Presentation on theme: "1 Qualitative Evaluation Terms Coding/categorization The process of condensing qualitative data through the identification of common themes. Data Matrix."— Presentation transcript:
1 Qualitative Evaluation Terms Coding/categorization The process of condensing qualitative data through the identification of common themes. Data Matrix or Display Grouping data within common themes in order to identify patterns in the data. Storytelling Using quotes and detailed description to capture the “story” or essence of a program or event.
2 Analyzing Quantitative Data Can be done by program staff with the help of a spreadsheet (such as Excel). Quantitative data analysis consists of: Complex manipulations of the data designed to understand causal or correlational effects of program interventions. Simple calculations yielding factual information on attendance, usage, changes in performance, and/or changes in knowledge or attitudes (pre/post test). Best done by an evaluation contractor or trained researcher. Or
3 4. Analyze your Data Quantitative Data Analysis–Analysis of numbers. Best presented in the form of pictures – graphs and charts. Qualitative Data Analysis– Analysis of words and pictures. Best presented as “word stories” or “video stories.” 12356
4 2. Gather First Impressions Guiding Questions: What did you talk about with interviewees? What are your initial theories of what is working and what is not? Did anything surprise you? 134 56 Discuss the quality and breadth of data with data collection team.
5 3. Organize and “Clean” Your Data Examine all the data related to each research question separately. Ideally, there is more than one data source for each question. Throw out surveys or written responses that are less than halfway completed.124 56
6 Overview of Data Analysis Process 1. Form a data collection team 2. Gather first impressions of data 3. Organize and “Clean” your data 4. Analyze data5. Prepare findings & recommendations 6. Discuss emerging findings with key stakeholders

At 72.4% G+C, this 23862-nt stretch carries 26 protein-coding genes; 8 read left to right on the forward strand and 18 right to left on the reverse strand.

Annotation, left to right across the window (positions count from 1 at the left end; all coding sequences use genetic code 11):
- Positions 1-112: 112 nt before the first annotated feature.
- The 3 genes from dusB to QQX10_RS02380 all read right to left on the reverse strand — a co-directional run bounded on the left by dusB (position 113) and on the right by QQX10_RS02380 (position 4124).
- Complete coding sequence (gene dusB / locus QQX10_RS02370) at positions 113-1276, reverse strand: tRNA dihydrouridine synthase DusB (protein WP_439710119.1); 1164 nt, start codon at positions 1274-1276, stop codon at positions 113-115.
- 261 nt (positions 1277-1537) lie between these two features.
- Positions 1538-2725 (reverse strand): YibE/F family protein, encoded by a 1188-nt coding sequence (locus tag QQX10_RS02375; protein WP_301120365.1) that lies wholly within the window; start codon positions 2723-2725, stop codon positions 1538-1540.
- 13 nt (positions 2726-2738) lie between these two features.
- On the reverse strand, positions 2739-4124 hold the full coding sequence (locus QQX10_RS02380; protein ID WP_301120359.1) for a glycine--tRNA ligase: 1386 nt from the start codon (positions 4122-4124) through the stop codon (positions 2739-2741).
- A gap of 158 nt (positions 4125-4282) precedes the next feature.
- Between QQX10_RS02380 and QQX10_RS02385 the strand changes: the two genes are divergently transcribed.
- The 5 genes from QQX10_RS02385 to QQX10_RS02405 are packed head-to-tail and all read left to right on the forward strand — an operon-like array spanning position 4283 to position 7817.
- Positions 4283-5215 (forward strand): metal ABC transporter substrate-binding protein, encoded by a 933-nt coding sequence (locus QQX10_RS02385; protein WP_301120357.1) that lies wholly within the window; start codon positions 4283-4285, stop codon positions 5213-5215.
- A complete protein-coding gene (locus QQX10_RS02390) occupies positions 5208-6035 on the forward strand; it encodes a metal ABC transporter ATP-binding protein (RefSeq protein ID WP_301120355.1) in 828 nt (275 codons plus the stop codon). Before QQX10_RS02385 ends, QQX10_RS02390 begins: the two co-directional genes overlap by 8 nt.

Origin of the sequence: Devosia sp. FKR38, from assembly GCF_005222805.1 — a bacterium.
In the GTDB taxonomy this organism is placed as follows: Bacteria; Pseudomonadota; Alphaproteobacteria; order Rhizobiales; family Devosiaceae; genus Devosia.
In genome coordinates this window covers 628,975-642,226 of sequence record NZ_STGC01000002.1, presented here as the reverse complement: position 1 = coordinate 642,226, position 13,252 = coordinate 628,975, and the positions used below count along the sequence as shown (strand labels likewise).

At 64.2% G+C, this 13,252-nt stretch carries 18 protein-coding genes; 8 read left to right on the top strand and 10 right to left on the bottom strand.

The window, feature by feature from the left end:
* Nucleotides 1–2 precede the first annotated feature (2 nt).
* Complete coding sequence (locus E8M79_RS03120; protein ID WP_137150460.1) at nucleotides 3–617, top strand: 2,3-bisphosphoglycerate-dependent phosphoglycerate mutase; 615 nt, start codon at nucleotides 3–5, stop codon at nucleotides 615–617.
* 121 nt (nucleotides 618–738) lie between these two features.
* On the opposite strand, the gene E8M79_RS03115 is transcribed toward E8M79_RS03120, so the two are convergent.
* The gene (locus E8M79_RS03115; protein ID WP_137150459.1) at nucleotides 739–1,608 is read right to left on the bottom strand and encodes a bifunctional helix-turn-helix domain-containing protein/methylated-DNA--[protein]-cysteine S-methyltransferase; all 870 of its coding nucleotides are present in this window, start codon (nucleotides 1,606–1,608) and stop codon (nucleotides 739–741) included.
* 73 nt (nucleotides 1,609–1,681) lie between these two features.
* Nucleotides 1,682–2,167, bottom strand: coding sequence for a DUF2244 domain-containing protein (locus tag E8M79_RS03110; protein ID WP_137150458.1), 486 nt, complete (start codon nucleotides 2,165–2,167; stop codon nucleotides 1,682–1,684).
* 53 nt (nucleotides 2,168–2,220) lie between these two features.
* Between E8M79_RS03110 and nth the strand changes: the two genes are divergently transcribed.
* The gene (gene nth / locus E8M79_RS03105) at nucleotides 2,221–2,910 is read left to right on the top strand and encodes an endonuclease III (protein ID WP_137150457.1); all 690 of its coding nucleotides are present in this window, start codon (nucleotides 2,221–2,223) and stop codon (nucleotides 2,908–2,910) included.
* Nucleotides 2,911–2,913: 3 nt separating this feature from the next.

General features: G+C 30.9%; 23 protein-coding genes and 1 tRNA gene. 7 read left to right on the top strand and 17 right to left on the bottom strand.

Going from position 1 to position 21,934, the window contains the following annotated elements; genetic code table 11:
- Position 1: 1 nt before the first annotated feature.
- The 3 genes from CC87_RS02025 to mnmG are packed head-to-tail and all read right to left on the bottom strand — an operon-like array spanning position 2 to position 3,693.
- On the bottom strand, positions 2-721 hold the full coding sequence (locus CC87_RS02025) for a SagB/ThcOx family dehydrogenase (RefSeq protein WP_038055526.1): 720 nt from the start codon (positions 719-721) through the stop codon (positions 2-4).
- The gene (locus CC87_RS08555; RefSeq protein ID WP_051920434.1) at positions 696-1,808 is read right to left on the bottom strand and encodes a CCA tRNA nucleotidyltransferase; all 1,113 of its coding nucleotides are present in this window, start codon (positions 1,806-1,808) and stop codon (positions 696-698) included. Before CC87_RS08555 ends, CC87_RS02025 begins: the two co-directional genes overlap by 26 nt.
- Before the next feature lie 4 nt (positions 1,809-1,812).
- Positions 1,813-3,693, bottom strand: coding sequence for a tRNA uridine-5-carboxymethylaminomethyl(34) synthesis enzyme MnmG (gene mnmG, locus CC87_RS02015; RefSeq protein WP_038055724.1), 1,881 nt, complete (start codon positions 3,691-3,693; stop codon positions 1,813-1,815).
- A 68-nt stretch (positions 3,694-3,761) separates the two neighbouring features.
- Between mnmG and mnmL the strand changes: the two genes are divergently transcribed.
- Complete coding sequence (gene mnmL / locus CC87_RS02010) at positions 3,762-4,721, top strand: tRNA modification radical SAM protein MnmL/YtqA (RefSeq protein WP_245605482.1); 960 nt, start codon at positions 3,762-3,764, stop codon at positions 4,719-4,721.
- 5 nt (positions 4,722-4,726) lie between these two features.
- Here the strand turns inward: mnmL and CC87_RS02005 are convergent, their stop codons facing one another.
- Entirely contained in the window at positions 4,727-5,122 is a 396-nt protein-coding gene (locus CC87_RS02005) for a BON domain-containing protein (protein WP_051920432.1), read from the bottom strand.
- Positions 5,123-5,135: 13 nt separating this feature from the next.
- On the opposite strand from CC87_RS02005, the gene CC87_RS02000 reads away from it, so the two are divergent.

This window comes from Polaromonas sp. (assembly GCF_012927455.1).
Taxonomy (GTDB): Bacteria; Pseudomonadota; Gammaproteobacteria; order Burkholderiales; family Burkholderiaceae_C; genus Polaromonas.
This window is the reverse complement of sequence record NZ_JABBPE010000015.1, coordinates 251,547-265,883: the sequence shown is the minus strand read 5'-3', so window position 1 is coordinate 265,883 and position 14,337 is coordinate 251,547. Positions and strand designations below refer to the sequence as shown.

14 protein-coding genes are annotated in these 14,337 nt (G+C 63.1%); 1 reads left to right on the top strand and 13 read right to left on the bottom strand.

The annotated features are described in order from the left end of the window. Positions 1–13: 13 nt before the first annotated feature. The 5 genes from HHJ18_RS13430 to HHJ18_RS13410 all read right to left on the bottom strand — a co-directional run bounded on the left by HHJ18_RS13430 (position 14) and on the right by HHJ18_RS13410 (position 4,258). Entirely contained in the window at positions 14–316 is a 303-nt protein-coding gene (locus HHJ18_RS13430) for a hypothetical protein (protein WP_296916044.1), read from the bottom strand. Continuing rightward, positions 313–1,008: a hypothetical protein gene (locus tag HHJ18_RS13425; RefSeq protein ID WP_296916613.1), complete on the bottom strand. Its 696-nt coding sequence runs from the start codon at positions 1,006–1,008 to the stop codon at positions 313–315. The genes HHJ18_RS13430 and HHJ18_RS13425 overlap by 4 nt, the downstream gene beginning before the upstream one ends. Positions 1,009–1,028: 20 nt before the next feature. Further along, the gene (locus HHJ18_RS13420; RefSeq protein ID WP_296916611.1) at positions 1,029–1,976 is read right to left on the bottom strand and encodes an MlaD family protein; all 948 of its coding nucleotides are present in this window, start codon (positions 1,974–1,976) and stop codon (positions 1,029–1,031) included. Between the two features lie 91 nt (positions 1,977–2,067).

7 Tips for Designing & Choosing Methods Consider your resource requirements. Determine the appropriateness of methods for respondents, organizational approach, and setting. Ensure that new data gathered fits well with existing data sources. Determine that methods fit with evaluation questions. Select methods that are easy to use.
8 How, What, Why? Choosing Methods (cont’d) 2. Identify a desired outcome/output and choose a method to measure it. AAttendance: sign-in sheets, intake forms, etc. WWriting skills: writing samples KKnowledge of community: survey of youth knowledge 3. More than one method enhances credibility. Gathering multiple sources of evidence provides opportunities to include different perspectives. SSurveys and interviews: Surveys provide numerical account of youth experience and outcomes. Interviews highlight youth voices and stories.
9 How, What, Why? Choosing Methods 1. Consider evaluation questions. Your choice of tools should be driven by the types of questions you want answered (how, what, how many, why). Why questions are best addressed through interviews and focus groups. How What How Many Why How questions help you understand how something happened or the process of implementing a program. Interviews and focus groups. What questions help you document what program staff have done and what participants have experienced. All methods. How many questions are best addressed through surveys, activity logs, intake data, etc.
10 Implementation Quality & Quantity Outcomes Effectiveness, Magnitude & Satisfaction Setting Assumptions Connecting Logic Model to Evaluation Questions Context Inputs Activities Outputs Short-term Outcomes Intermediate Outcomes Long-term Outcomes Adopted from WKKF Logic Model Development Guide p.36 What aspects of our situation most shaped our ability to do the work we set out to do in our community? What did our program accomplish in the community? What resulted from our work in the community? What have we learned about doing this kind of work in a community like ours?
11 Identify Evaluation Questions Evaluation questions focus on understanding how your program will meet its intended goals. Good questions enable you and others to get the answers you need to tell your story. Pick a program activity that you want to evaluate. Decide whether you want your questions to focus on the processes or outcomes of your work. Use simple, concrete language that focuses on what you need to know.
12 Identify strengths and weaknesses of program activities. Benefits of Evaluation Inform practice to improve program. Build organizational capacity. Inform and refine community change efforts. Enhance personal growth and development among staff and youth participants. Provide evidence of program effectiveness. Improve ability to plan and implement programs/campaigns. Document program progress toward meeting goals. Identify unmet community needs and assess impacts of social change efforts. Provide feedback to staff/participants on their work. Recognize accomplishments and provide suggestions for improvement. Report to community and funders about program effectiveness.